Children of Men (2006)
Japan / Serbo-Croatian
"No children. No future. No hope. "In 2027, in a chaotic world in which humans can no longer procreate, a former activist agrees to help transport a miraculously pregnant woman to a sanctuary at sea, where her child's birth may help scientists save the future of humankind.
"The future's a thing of the past." Tremendous from start to finish.
The apocalypse arrives on film once again in a plot so simple it's
horrifyingly believable. It's 2027 and the world is close to
annihilation because no child has been born in 18 years. London office
worker Theo (Clive Owen) is offered cash by a radical ex-girlfriend to
escort a refugee (Claire-Hope Ashitey) to safety. Their lives are soon
at risk from both government and revolutionaries.
Although the camera work and cinematography is nothing short of
stunning the focus always with our protagonist, ensuring we're kept in
the middle of the action throughout. It is also undoubtedly one of
Owen's finest performances to date. Theo is never far from danger yet
he struggles on with convincing dignity. Occasionally baffled but far
from stupid - Theo is essentially a reckless, underplayed action hero
that doesn't jump at every opportunity to arm himself with a gun. This
works well with the international ensemble of incredible talent:
Michael Caine's charming pot dealing hippie, feisty Julianne Moore, key
role Claire-Hope Ashitey, the wonderful Pam Ferris, the increasingly
busy, excellent Chiwetel Ejiofor, Danny Huston and
writer/director/producer Peter Cullen (gloriously sadistic Syd) to name
a few... This is surely a casting coup to be jealous of.
The episodic nature of the story makes Children of Men difficult to
place into one genre alone. Briefly glimpsed futuristic sci-fi
technology is grounded in reality and looks entirely achievable while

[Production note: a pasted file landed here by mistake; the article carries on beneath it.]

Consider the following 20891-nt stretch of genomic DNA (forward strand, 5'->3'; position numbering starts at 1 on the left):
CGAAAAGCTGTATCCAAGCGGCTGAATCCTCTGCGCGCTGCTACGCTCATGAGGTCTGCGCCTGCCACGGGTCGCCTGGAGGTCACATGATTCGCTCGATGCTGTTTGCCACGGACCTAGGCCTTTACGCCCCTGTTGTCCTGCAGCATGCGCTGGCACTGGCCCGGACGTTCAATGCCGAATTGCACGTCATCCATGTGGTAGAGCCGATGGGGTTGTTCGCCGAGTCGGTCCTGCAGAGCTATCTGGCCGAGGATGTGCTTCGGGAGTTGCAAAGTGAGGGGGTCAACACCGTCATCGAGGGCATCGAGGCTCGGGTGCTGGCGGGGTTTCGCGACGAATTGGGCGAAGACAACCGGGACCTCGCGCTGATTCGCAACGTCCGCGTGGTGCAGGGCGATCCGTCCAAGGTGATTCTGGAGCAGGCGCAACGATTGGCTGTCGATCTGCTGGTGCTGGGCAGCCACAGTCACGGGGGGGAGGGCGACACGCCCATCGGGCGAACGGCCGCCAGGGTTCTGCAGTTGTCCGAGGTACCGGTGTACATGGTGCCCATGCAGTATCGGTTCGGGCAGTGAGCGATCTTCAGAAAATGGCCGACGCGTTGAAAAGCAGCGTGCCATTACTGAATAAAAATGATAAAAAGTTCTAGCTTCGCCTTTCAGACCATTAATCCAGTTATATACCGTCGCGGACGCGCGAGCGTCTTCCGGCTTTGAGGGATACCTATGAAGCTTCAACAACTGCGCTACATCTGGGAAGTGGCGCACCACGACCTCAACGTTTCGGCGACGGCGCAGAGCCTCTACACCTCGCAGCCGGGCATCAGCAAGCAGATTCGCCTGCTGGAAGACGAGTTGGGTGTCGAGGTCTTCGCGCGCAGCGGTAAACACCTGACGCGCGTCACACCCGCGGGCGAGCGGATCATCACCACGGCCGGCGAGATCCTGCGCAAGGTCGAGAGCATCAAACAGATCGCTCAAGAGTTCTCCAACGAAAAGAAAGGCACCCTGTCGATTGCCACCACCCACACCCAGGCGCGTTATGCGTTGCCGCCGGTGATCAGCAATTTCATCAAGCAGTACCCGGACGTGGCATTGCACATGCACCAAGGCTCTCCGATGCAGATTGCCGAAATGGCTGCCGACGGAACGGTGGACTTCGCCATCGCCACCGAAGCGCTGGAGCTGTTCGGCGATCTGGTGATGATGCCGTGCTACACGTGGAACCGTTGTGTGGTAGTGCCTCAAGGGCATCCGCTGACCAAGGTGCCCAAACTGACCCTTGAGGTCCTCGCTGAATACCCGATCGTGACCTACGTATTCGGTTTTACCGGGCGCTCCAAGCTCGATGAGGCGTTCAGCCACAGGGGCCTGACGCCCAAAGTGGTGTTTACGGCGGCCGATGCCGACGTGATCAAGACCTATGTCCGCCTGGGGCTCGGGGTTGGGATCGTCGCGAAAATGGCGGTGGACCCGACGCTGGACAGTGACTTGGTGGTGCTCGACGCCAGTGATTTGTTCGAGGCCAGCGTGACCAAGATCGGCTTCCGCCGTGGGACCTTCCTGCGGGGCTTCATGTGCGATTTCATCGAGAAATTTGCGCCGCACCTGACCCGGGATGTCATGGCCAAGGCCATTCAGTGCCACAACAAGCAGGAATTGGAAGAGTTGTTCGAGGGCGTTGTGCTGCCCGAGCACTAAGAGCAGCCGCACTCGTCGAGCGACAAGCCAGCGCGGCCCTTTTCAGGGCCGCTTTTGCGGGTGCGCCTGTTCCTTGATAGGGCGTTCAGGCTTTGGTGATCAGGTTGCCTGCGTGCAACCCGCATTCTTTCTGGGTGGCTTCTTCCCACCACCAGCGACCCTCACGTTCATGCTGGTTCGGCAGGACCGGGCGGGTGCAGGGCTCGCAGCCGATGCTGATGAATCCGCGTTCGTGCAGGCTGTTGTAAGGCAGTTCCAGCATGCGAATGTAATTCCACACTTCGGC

grey, graffiti ridden concrete locations provide an excellent backdrop
for the near satirical look of our current social and political
climate. There's poignant drama interspersed amongst exhilarating
action and yet enough twists to call it a thriller.
This is not to say it's flawless. Some exposition is handled better in
places than others for instance. However Alfonso Cuarón has achieved a
completely remarkable experience. Arguably the film could have been
longer given how strong most of it is. The only really hard pill to
swallow is the comedy juxtaposed with some stark imagery that looks all
too familiar to anyone who has ever seen the News from the past few
decades. Nice to see a Pink Floyd reference though (pigs might fly!),
and someone finally found a use for Battersea Power Station.
Ideally an audience should see this film with no preconceptions and
know as little about the plot as possible. This will be unlikely though
due to a staggered box-office release schedule, word of mouth and a
plethora of reviews and trailers that are eager to give much of the
game away. Ironic then perhaps that it must be said - Children of Men
is a cinematic milestone. Great special effects and an effective
soundtrack accompany this heartfelt, moving and thought-provoking film.
Easily one of the best films in recent memory.
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